The Difference Between Intolerance and Unkindness


The Owl

When it comes to the political divide, there is a difference between being intolerant of another’s beliefs and being unkind.

Recently, a friend of mine recommended an article to me from his school newspaper in Michigan. The article had a title regarding being kind to others, so I was expecting another cliché piece about being a “bucket filler” and spreading kindness. However, I was surprised to find that the article was actually politically oriented, specifically around the conservative end of the spectrum. The “kindness” that the piece was referring to was the fact that conservative Trump-supporting students of the school were calling for a more “kind” reaction to their political beliefs. They did not like being called racists, to summarize it bluntly. While to them the word racist may be interpreted as a personal attack, to liberal-leaning students it may be simply interpreted as a factual statement. Trump has made numerous racist comments, and as a supporter, one can assume that you either endorse or are at least neutral to these policies and statements, not openly against them. So, one may ask themselves, is calling someone a racist when they support the actions of someone who is blatantly racist really unkind, or can this be labeled as justified verbal political retaliation?

Statistics regarding where each party stands on popular political issues. (Pew Research Center)

It is indisputable that 2020 politics are extremely volatile and people have very polarized and passionate opinions regarding their chosen politicians and policies they favor. Democrats and Republicans are close to a “civil war,” as many call it, with disputes about oppression, human rights and the government’s role in such issues becoming exceedingly more volatile. With this divide, it must be noted that different parties place varying levels of importance on different political issues. A poll from August by the Pew Research Center surveyed how much Republicans and Democrats care about certain significant political topics as of recently. It was clear that Democrats care more about human rights and climate change-related issues, whereas Republicans care more about gun policy and the economy. This is quite clearly a large split in terms of political ideologies with one revolving around national power and personal liberties and the other around more community good and overall welfare.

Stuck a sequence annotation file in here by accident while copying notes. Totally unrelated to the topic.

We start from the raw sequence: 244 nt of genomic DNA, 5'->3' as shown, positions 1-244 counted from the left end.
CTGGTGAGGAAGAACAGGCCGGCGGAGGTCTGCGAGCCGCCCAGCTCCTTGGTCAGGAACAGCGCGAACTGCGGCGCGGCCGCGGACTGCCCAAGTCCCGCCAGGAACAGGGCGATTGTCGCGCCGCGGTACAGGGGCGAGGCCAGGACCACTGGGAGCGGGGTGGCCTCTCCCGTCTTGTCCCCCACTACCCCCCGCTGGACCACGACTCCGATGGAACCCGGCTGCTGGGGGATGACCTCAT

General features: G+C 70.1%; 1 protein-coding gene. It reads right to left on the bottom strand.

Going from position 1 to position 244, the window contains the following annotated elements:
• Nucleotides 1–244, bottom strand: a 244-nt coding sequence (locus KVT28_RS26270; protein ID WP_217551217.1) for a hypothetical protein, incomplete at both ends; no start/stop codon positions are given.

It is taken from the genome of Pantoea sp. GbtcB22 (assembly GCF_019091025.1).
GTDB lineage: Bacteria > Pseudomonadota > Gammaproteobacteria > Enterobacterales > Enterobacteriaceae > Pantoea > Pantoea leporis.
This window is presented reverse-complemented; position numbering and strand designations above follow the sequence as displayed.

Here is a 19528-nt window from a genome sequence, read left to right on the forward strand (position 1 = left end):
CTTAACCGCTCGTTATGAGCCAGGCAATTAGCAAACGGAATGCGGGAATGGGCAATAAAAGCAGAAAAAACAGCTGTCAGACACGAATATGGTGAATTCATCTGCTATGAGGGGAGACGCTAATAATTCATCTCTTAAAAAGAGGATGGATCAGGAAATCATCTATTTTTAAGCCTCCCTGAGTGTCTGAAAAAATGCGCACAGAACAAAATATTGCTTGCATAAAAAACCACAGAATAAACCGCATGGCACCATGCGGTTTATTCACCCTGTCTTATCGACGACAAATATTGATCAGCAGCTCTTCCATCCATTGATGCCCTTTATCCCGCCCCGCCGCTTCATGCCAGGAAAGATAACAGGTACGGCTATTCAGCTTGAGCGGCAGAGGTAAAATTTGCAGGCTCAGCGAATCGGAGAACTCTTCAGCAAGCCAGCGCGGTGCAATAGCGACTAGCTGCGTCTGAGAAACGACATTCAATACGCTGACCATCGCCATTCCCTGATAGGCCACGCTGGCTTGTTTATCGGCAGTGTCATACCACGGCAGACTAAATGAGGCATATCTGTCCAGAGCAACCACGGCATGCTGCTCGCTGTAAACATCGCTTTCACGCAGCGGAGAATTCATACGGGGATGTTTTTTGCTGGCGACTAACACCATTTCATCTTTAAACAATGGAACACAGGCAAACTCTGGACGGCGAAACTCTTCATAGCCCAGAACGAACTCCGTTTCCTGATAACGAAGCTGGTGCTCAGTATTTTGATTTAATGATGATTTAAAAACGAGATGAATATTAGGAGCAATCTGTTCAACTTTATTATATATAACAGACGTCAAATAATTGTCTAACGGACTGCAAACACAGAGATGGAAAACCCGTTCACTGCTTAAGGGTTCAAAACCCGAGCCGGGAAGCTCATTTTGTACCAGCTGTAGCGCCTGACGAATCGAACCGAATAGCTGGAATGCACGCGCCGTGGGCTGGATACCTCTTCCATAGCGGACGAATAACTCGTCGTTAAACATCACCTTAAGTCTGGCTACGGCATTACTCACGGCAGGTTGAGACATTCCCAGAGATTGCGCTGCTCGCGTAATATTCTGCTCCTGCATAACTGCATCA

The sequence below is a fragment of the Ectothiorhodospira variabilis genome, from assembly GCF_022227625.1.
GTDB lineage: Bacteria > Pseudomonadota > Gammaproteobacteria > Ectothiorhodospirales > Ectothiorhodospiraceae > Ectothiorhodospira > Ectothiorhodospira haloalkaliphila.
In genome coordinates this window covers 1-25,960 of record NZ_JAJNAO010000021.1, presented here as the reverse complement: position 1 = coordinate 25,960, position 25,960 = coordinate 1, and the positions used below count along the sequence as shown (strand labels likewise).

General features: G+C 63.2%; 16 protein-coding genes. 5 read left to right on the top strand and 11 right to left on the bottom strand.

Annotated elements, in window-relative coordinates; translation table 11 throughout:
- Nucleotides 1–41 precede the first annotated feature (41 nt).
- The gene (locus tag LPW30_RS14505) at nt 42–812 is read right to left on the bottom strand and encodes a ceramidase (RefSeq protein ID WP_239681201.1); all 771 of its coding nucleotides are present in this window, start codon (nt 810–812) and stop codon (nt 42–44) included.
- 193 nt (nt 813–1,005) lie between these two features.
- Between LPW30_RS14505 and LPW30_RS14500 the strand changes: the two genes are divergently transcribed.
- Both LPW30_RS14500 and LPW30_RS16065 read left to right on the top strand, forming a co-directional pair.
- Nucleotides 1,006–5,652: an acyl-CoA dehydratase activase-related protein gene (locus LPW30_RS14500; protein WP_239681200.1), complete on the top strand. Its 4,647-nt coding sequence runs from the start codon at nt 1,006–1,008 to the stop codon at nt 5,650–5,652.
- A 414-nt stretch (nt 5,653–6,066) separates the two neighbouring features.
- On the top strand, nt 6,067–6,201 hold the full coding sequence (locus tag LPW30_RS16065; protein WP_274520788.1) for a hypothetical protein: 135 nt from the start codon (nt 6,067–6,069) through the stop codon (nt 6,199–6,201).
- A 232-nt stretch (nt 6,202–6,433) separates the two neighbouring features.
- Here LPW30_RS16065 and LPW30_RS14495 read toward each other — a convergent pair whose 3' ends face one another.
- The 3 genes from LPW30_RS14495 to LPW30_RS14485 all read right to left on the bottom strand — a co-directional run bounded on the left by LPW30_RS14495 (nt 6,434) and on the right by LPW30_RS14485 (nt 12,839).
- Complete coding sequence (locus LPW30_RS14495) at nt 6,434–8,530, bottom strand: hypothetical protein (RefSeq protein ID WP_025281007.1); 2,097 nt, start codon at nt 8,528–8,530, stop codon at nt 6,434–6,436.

Many Trump supporters follow him in large part for his tax cuts and history as a businessman, disregarding his other anti-human rights comments and actions as something that is less important than their economical ideologies. This is simply the nature of their ideology. Democrats, on the other hand, are against him in large part because of his actions against human rights. Regardless of the importance individuals place on certain issues though, it really can not be disputed that Trump is racist, sexist and overall discriminatory. It is simply a question of if Democrats and even Republicans against Trump are allowed to express their anger at this through intolerance. The students were mad at being declared racists and called this unkind, but being a racist is also inherently unkind. After all, if you are advocating for racial equality and care for minorities, then would you not be vehemently against Trump?

Data on where Trump and Biden’s supporters stand respectively on popular political issues. (Pew Research Center)

Throughout history, there have been so many revolutions in the name of human rights; the Haitian Revolution, the Civil War and the French Revolution being a few. Now, it feels as if we have gone to a standstill or even gone backwards as toxic opinions become more openly normalized by our president and those that support him. The conservative students at this school are mad at getting called racists and other related terms, but is it not fair to assume that of them and call them as such, as they publicly and enthusiastically endorse a man that openly says these things and makes his stance on the issues so obvious?

It has also now been shown on multiple occasions that Trump has made a multitude of comments that are either racist, homophobic, sexist, mysognistic, xenophobic or even a combination of these. To any who may disagree with this statement or claim them to be untrue, you can turn to Trump’s Twitter history and this convenient list of his “unprecedented steps” for the LGBTQ+ community. You may even look to this transcript where he openly makes numerous sexist remarks. No matter how much one may claim that Trump says he is supportive of minority groups, actions speak louder than words. 

With these variables in mind, intolerance and unkindness are two extremely different things. Telling someone that they are hideously ugly is obviously not kind, but calling someone a racist qualifies as a just intolerance due to its nature as a toxic ideology. Racism is not a tolerable opinion. Homophobia is not a tolerable opinion. If you stand by and ignore these rights in lieu of other factors, do not get mad when people call you out on being associated with these toxic opinions; it’s true.